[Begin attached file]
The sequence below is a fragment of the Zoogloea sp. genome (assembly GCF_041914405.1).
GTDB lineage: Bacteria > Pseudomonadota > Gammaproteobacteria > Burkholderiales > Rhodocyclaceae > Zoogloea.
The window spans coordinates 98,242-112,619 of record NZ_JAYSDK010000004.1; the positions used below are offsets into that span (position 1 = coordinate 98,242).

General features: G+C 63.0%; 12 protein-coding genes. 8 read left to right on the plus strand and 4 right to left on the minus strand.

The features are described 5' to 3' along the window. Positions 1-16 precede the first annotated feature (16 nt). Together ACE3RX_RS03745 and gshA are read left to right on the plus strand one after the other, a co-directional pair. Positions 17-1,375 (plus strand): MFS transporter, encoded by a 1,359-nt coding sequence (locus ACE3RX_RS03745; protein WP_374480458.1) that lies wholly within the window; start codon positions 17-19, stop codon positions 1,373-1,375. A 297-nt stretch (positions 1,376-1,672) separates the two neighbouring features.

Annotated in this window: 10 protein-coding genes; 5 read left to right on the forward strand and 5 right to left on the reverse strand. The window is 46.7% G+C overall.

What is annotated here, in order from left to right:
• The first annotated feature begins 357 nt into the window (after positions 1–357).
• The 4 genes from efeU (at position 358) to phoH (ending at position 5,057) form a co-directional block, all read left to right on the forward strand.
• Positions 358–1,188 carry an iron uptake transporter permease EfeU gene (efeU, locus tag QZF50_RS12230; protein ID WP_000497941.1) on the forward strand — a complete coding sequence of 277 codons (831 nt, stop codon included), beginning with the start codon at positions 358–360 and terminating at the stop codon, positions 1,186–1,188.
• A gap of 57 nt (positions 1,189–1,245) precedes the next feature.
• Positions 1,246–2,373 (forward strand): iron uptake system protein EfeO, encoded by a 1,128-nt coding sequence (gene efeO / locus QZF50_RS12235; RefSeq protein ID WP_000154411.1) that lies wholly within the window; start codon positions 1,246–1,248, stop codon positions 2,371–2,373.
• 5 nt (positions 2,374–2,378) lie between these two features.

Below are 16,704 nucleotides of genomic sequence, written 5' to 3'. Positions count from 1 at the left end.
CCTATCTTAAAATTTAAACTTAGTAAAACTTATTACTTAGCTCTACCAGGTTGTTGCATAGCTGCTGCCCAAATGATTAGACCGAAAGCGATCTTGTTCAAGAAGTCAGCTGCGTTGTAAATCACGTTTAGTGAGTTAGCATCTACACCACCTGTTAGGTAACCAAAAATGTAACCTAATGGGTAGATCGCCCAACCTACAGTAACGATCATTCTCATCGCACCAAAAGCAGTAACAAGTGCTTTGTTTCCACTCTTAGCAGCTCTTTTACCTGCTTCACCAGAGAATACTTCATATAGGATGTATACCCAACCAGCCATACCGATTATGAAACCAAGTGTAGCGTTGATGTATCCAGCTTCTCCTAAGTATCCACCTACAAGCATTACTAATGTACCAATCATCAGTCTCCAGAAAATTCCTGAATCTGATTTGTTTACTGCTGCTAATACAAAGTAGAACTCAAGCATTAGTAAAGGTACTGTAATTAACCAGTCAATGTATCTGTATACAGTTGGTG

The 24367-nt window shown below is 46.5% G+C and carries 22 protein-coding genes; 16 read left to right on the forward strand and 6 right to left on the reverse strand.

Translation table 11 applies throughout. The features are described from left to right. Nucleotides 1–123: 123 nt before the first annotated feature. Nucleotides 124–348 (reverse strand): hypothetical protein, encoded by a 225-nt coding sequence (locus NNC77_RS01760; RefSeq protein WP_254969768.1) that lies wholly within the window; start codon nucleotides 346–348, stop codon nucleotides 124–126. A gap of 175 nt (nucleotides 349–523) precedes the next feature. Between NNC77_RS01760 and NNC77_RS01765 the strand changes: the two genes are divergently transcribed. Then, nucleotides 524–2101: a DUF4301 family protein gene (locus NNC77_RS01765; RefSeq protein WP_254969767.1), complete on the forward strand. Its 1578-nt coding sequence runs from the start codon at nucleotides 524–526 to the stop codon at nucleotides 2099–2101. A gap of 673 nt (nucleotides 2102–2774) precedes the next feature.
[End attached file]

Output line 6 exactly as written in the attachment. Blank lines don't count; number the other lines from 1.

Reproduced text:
Annotated in this window: 10 protein-coding genes; 5 read left to right on the forward strand and 5 right to left on the reverse strand. The window is 46.7% G+C overall.